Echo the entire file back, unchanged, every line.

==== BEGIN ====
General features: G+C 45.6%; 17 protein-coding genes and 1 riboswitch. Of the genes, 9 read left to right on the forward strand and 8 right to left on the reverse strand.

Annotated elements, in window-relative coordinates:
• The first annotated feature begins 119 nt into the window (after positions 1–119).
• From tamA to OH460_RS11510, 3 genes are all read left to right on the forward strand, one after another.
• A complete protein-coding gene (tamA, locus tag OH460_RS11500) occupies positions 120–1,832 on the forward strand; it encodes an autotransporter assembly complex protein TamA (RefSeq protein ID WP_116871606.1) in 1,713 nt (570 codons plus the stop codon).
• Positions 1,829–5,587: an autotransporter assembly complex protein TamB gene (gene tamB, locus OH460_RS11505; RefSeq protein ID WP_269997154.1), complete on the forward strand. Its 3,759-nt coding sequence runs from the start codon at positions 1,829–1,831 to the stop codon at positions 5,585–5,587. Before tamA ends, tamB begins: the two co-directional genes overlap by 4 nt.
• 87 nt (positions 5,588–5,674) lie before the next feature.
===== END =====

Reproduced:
General features: G+C 45.6%; 17 protein-coding genes and 1 riboswitch. Of the genes, 9 read left to right on the forward strand and 8 right to left on the reverse strand.

Annotated elements, in window-relative coordinates:
• The first annotated feature begins 119 nt into the window (after positions 1–119).
• From tamA to OH460_RS11510, 3 genes are all read left to right on the forward strand, one after another.
• A complete protein-coding gene (tamA, locus tag OH460_RS11500) occupies positions 120–1,832 on the forward strand; it encodes an autotransporter assembly complex protein TamA (RefSeq protein ID WP_116871606.1) in 1,713 nt (570 codons plus the stop codon).
• Positions 1,829–5,587: an autotransporter assembly complex protein TamB gene (gene tamB, locus OH460_RS11505; RefSeq protein ID WP_269997154.1), complete on the forward strand. Its 3,759-nt coding sequence runs from the start codon at positions 1,829–1,831 to the stop codon at positions 5,585–5,587. Before tamA ends, tamB begins: the two co-directional genes overlap by 4 nt.
• 87 nt (positions 5,588–5,674) lie before the next feature.